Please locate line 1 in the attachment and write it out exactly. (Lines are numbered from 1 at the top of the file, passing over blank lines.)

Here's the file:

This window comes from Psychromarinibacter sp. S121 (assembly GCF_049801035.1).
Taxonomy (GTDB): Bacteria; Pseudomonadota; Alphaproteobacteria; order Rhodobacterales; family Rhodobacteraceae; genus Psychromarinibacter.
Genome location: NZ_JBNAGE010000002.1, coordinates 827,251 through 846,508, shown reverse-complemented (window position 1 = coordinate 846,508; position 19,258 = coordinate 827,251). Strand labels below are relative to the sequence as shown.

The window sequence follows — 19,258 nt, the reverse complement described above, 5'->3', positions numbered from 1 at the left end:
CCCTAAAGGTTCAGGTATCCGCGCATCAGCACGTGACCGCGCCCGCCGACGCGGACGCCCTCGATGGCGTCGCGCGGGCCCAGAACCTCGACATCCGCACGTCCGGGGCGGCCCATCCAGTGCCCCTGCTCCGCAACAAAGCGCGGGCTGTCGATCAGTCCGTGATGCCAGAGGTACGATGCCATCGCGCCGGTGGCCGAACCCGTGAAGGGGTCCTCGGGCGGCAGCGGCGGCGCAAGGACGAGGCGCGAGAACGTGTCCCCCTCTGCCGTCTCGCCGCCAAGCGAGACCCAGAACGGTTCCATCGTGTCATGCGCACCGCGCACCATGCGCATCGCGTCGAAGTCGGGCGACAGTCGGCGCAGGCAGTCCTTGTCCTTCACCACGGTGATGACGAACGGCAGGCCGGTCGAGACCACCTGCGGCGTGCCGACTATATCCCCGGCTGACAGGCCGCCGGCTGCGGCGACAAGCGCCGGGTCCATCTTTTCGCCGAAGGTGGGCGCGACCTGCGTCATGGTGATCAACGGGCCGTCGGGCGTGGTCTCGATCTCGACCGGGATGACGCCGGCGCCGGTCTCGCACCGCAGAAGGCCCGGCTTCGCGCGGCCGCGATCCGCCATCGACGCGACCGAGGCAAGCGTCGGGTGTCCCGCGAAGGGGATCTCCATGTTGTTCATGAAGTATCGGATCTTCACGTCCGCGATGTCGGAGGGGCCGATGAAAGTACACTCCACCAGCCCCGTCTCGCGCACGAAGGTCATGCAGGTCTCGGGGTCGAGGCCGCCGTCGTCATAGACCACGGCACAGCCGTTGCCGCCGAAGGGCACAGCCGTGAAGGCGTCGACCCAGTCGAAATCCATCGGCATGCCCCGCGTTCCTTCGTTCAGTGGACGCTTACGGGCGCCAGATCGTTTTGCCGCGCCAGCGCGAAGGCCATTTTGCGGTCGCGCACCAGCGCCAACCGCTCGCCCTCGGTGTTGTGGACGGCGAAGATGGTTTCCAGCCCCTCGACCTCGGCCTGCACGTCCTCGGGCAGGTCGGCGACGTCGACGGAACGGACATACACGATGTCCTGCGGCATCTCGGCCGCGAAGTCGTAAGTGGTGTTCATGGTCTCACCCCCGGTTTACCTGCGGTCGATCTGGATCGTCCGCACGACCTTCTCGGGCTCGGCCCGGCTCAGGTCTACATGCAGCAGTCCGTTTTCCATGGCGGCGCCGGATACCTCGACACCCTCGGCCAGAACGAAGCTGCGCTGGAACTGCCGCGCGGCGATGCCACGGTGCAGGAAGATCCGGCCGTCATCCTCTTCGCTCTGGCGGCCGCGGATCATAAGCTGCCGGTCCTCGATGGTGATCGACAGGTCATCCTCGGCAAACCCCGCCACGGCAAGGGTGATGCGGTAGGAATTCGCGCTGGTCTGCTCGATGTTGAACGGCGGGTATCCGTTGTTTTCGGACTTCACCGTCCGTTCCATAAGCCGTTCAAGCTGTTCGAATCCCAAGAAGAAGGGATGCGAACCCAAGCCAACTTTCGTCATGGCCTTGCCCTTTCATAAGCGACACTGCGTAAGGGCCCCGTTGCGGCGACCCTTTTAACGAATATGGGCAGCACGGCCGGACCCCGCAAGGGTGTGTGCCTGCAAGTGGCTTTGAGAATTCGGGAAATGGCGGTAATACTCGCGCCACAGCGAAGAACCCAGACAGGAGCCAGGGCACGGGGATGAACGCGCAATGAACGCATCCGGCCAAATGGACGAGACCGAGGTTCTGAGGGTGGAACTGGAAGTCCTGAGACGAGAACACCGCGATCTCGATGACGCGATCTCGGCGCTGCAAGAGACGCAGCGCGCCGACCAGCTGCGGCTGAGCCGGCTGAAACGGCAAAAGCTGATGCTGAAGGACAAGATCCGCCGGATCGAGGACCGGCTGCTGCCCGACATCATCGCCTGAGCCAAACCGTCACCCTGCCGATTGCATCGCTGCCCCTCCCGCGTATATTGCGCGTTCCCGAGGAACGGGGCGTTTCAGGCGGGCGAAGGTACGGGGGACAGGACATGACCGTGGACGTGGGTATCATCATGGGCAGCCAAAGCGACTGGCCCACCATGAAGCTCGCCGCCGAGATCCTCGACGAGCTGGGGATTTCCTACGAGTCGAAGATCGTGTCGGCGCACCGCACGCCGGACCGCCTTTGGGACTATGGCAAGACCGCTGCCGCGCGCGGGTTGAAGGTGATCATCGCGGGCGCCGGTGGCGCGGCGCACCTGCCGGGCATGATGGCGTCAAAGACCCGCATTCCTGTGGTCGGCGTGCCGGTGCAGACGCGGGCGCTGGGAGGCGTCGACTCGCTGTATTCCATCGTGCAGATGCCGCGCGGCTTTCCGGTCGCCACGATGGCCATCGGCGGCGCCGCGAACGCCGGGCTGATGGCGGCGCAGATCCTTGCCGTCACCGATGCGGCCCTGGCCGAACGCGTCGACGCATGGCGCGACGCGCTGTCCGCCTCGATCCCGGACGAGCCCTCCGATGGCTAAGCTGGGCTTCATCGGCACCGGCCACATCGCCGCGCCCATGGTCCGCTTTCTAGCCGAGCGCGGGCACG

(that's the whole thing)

This window comes from Psychromarinibacter sp. S121 (assembly GCF_049801035.1).